As my 47th birthday approaches, I have been feeling the march of time - mostly all over my back. I now have a greater appreciation of my husband's occasional bouts of back pain and my father-in-law's daily battles with back and hip pain.
It all started Friday morning when I dared clamber out of the shower. And cough at the same time (still recovering from that virus). Suddenly, I couldn't stand up or sit down. The feeling passed in a moment and I thought I'd gotten off scot-free. But no. By the time I got to work, my right leg was useless and my foot was flopping at the end of it like a nearly-dead fish. And it caused immense pain to drag that leg around. Getting out of the car was fun.
I finally got to my office, where I called Darling Man and asked him to bring my cane to work. I hadn't had to use that thing in a long, long time and it was buried in a closet somewhere. And I sat in my chair at my desk until he arrived, unable to get up out of it. I thought I was feeling sorry for myself then, but a trip to the bathroom opened up a whole new world of pain. I pretty much had to just grit my teeth and reach when I was all done. Thank goodness for handicapped stalls and their handrails. But what would I do when I got home????
Today is three days later. I'm walking better. The stairs are easier and my leg is working again though still painful. Lots of ice. Lots of heating pad. Some ibuprophen. Lots of ginger movement. I don't know how long it takes to feel normal again after one of these things, but I am feeling downright ancient at the moment.
Apparently I can look forward to YEARS and YEARS of feeling ancient (and young) if my family history has anything to say about it.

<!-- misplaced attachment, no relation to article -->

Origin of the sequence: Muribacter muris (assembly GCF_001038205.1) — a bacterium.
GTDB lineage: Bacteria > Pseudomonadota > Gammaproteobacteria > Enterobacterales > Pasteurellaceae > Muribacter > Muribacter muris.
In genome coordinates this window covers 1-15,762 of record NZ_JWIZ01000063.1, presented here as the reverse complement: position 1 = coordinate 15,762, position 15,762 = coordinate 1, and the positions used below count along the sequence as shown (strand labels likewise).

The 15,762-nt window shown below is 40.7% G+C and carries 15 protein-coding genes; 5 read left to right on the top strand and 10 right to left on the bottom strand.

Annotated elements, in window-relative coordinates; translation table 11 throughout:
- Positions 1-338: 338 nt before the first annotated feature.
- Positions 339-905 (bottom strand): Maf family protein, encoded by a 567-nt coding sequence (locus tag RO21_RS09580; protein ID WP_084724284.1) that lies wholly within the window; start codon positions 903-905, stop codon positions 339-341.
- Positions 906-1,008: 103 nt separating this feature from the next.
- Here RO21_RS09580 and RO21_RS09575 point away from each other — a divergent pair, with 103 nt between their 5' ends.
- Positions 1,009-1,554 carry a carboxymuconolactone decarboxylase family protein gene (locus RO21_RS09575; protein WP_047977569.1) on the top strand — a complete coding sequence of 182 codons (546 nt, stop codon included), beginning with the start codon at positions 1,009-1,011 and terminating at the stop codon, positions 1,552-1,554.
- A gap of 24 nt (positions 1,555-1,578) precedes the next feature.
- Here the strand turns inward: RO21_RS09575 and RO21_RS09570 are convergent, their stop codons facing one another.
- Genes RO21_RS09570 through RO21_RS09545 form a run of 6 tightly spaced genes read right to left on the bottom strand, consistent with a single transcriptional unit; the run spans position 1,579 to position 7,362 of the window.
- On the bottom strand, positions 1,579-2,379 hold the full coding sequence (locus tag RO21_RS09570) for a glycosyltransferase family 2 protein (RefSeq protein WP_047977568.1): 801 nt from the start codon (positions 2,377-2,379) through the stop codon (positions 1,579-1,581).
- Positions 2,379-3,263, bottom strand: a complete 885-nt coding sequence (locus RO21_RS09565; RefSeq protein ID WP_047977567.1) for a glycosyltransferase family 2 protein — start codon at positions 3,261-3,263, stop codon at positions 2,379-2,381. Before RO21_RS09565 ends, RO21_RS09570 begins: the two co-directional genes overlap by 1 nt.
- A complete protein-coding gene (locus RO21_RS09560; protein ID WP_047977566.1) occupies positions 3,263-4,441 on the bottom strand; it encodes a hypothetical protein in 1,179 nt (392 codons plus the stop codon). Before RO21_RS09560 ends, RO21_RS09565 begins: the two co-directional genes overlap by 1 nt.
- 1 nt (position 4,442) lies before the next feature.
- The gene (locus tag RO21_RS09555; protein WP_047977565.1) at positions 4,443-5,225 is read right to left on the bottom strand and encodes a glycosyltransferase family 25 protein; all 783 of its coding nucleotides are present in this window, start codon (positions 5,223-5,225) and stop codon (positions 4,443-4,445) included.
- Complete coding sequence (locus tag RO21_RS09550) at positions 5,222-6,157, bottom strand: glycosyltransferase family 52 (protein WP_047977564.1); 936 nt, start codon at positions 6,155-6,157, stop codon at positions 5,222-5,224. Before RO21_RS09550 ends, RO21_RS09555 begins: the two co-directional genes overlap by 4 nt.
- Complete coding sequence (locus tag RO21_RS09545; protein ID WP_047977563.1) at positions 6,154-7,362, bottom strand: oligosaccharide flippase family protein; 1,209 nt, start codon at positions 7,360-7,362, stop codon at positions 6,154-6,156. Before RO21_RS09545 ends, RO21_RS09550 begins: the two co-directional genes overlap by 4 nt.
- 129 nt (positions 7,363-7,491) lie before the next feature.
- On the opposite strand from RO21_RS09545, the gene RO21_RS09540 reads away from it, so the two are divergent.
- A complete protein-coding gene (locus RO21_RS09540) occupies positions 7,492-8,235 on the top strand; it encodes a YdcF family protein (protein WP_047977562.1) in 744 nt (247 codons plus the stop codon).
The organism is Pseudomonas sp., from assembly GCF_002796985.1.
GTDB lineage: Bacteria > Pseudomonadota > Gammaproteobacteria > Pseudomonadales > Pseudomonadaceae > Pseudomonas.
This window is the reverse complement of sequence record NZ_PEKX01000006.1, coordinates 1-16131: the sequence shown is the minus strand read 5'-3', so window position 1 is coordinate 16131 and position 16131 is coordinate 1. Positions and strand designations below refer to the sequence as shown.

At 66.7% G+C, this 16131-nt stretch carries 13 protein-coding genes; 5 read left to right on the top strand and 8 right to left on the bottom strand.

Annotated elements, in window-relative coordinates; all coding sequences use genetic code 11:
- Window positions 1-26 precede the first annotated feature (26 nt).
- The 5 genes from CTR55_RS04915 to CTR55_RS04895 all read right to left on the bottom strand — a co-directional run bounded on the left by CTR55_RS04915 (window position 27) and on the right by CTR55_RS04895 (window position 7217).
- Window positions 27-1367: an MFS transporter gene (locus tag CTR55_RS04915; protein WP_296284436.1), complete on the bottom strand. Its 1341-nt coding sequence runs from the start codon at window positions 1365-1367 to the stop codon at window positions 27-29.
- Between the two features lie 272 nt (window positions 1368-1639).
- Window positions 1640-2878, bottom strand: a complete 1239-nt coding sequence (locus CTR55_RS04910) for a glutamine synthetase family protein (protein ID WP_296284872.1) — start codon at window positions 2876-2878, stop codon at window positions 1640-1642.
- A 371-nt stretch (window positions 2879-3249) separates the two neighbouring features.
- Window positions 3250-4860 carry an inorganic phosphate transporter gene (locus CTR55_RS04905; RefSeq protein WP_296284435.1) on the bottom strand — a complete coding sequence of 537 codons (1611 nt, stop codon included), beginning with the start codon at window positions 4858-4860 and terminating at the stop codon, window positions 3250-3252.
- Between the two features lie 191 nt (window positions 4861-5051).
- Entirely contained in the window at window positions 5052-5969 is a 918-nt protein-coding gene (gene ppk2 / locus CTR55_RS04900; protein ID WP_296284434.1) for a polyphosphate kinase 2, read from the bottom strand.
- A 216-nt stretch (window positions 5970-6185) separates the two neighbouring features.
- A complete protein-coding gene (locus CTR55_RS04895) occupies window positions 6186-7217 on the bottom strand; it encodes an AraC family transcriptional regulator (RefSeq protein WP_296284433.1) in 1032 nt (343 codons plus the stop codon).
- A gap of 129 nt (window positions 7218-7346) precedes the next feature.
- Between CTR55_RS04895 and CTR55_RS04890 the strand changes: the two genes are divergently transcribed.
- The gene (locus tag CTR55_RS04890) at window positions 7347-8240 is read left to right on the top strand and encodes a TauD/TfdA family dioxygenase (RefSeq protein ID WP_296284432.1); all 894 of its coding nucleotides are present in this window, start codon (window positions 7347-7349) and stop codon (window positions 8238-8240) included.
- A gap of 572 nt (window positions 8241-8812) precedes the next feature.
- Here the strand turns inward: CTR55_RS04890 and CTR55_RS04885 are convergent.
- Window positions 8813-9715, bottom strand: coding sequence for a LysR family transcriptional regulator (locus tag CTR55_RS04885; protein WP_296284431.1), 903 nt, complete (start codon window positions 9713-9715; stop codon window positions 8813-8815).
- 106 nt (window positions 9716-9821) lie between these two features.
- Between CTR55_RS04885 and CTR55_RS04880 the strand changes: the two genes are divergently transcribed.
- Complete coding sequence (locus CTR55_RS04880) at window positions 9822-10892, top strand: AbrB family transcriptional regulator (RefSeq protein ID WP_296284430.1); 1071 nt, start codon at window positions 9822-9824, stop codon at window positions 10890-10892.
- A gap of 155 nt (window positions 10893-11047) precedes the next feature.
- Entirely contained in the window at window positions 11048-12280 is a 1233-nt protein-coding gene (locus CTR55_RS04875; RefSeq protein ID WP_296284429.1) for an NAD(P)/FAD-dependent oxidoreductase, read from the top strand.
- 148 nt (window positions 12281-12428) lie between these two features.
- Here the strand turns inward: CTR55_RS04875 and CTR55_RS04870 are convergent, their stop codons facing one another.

My maternal grandmother died of a stroke or heart attack at age 84. She was a Christian Scientist, so there were no doctors, no medications - and she STILL made it to 84. 84 GOOD years.
And both my paternal grandparents are celebrating birthdays this month.
My grandmother was first, celebrating her 90th birthday on the 9th of this month. She is an amazing woman. Born in India, raised in Japan, she started out her life as an actress, married an actor (my grandfather), then decided that the acting life was NOT for her. She had two sons and a divorce when divorce wasn't the norm, and made her own way in the world.
When my father was 16, she came to America to live with her cousin Frederick and figure out what happens next. Being the feisty woman she was and the one raised with much diversity in her life, she regularly angered the local Klu Klux Klan chapter, eventually having a cross burned on her front lawn for giving a black man a ride home after work. She scandalized our little piece of the South by wearing shorts (unheard of then), and was, in fact, wearing them as she served lemonade to the mayor, leader of the KKK. Through everything, she always came off as a proper lady as only British women of a certain class can.